TIAA-CREF Money Market Funds are Changing: What this Means

Print

Two upcoming changes will affect TIAA-CREF’s money market offerings—in different ways, and at different times.

SEC Money Market Reforms – TIAA-CREF’s money market funds to become “government” type funds

The financial crisis of 2007-2008 raised a number of questions about the risks associated with money market mutual funds and variable annuities (“funds”). Regulators were especially concerned about the potential negative effects on money market fund investors of large-scale withdrawals in economically turbulent times.

To protect investors, the Securities and Exchange Commission (SEC) amended certain rules governing money market funds. These changes, which must be put into effect by October 14, 2016, require all money market funds to be designated as “retail,” “institutional,” or “government” type funds, each of which have different restrictions in terms of liquidity, fees and/or investor profiles.

TIAA-CREF currently offers several money market funds, including the CREF Money Market Account, the TIAA-CREF Money Market Fund and the TIAA-CREF Life Money Market Fund. After a thorough due diligence process and analysis, we selected the government type for all of our money market funds. They will be designated as government type money market funds and any necessary changes will be implemented in them on or before October 14, 2016.*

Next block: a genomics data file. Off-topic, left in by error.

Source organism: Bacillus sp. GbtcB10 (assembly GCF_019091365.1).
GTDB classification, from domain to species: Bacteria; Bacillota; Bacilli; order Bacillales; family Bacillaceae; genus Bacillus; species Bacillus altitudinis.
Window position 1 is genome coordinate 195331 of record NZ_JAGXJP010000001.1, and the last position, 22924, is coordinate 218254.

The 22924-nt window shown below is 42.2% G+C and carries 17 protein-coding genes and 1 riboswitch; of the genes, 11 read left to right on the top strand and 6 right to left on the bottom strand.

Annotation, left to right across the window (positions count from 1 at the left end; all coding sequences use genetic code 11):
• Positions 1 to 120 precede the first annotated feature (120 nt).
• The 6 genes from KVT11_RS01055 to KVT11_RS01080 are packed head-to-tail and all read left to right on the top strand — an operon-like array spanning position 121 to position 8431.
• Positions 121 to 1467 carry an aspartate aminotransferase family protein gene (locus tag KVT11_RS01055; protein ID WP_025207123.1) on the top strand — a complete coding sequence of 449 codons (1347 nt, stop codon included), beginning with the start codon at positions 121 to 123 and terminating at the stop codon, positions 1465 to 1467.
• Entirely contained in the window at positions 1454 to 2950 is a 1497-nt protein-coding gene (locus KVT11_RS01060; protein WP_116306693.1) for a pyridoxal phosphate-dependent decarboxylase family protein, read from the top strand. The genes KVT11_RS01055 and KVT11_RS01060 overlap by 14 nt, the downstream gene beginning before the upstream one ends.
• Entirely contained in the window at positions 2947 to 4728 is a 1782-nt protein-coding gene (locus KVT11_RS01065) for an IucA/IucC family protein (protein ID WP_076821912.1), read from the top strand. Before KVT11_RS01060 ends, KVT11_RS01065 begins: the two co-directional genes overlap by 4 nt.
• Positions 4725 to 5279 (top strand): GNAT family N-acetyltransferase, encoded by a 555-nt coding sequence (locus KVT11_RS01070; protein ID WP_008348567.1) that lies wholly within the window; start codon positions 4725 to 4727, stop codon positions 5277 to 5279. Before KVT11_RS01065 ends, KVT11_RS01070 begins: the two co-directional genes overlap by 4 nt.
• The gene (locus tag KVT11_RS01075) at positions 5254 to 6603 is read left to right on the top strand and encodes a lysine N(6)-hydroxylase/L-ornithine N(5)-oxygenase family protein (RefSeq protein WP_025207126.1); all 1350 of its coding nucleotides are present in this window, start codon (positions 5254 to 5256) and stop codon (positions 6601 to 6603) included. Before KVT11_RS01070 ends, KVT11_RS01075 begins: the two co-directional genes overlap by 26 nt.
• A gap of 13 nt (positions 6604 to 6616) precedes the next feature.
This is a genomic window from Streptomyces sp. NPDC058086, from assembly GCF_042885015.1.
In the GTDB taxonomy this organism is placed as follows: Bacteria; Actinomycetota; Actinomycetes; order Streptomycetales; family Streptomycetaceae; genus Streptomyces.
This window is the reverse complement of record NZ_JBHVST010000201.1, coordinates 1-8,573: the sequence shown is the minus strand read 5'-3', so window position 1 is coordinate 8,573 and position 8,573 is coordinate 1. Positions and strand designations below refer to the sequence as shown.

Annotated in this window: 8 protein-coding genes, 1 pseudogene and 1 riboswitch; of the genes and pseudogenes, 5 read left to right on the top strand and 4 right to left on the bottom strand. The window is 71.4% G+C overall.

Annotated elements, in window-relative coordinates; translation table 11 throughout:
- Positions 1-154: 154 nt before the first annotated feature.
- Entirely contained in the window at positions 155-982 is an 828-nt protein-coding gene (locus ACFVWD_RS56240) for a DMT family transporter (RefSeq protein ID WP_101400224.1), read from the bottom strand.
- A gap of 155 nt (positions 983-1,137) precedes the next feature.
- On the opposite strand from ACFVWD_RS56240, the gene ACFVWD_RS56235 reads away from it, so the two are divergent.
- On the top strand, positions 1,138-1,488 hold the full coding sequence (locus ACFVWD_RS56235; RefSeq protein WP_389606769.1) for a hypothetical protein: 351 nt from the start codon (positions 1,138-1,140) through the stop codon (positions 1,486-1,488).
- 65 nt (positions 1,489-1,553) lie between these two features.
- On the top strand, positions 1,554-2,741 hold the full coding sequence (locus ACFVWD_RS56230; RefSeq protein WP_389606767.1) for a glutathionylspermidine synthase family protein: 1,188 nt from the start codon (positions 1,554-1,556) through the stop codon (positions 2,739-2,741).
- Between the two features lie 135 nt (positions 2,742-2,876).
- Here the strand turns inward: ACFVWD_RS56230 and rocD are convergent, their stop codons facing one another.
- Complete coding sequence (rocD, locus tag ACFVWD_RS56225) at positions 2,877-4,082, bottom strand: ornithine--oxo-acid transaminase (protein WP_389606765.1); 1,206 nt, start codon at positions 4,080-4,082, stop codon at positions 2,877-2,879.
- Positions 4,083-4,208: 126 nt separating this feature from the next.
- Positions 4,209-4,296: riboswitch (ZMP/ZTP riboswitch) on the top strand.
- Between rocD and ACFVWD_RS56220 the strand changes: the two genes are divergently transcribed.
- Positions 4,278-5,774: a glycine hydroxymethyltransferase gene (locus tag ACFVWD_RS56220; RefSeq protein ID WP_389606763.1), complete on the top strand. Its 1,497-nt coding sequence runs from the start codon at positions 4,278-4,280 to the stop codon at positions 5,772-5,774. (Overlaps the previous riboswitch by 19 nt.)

What is a “government” type money market fund?

A government type money market fund is required to invest at least 99.5% of its total assets in short-term government securities, cash and repurchase agreements that are collateralized fully by cash or government securities.

In contrast to retail and institutional type funds, government type funds generally are able to maintain a stable Net Asset Value (NAV)—price per share—of $1 and are not required to impose liquidity fees and withdrawal restrictions in times of economic stress. The other types of funds, which have a “floating” NAV, may experience fluctuations in the $1 share price, which can result in, for example, principal losses or taxable events for investors.

It should be noted, however, that yields from a government type funds may be lower than retail or institutional type funds because of the returns from the underlying investments.

Why was the government type selected?

The CREF and Funds Boards of Trustees determined that designating our money market funds as government types would best meet the needs of participants/shareholders. Government type money market funds have features that are similar to our current money market funds, including the same investment objectives, and full liquidity under all economic and market conditions.

What does this mean for plan sponsors and participants?

The change will be automatic, and does not require any action on the part of either plan sponsors or participants.  Apart from the requirements relating to underlying investments, they will see few changes in TIAA-CREF’s money market funds as a result of their becoming government type funds, with participants having access to fund balances under all market conditions.

End of the Voluntary Expense Waiver for CREF Money Market Account

Separately, TIAA will end the voluntary expense waiver for the CREF Money Market Account by April 14, 2017. Since 2009, TIAA has been voluntarily waiving expenses incurred for services provided to the CREF Money Market Account to help avoid a negative yield on the Account in the prevailing low interest rate environment.  After extensive discussions with the TIAA and CREF boards and our state insurance regulator, it was determined that that the waiver should be ended. It is anticipated that after the waiver ends, unless interest rates rise sufficiently, one or more classes of the CREF Money Market Account may have negative yields.

C28288